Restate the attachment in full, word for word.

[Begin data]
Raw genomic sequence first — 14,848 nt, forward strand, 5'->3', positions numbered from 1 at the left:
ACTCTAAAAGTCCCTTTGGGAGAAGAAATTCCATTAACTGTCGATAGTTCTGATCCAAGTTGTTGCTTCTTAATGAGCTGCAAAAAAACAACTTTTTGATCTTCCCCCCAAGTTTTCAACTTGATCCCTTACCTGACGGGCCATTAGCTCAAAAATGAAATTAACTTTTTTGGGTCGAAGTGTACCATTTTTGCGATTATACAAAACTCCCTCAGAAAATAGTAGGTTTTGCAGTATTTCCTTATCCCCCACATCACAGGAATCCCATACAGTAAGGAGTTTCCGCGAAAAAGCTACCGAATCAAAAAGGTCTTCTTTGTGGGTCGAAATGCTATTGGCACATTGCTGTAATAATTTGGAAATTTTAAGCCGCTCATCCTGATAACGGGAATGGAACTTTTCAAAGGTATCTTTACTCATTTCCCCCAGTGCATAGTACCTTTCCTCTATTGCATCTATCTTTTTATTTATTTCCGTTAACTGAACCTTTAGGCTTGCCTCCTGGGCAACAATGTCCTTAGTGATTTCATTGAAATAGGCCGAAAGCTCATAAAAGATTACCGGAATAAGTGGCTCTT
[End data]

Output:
Raw genomic sequence first — 14,848 nt, forward strand, 5'->3', positions numbered from 1 at the left:
ACTCTAAAAGTCCCTTTGGGAGAAGAAATTCCATTAACTGTCGATAGTTCTGATCCAAGTTGTTGCTTCTTAATGAGCTGCAAAAAAACAACTTTTTGATCTTCCCCCCAAGTTTTCAACTTGATCCCTTACCTGACGGGCCATTAGCTCAAAAATGAAATTAACTTTTTTGGGTCGAAGTGTACCATTTTTGCGATTATACAAAACTCCCTCAGAAAATAGTAGGTTTTGCAGTATTTCCTTATCCCCCACATCACAGGAATCCCATACAGTAAGGAGTTTCCGCGAAAAAGCTACCGAATCAAAAAGGTCTTCTTTGTGGGTCGAAATGCTATTGGCACATTGCTGTAATAATTTGGAAATTTTAAGCCGCTCATCCTGATAACGGGAATGGAACTTTTCAAAGGTATCTTTACTCATTTCCCCCAGTGCATAGTACCTTTCCTCTATTGCATCTATCTTTTTATTTATTTCCGTTAACTGAACCTTTAGGCTTGCCTCCTGGGCAACAATGTCCTTAGTGATTTCATTGAAATAGGCCGAAAGCTCATAAAAGATTACCGGAATAAGTGGCTCTT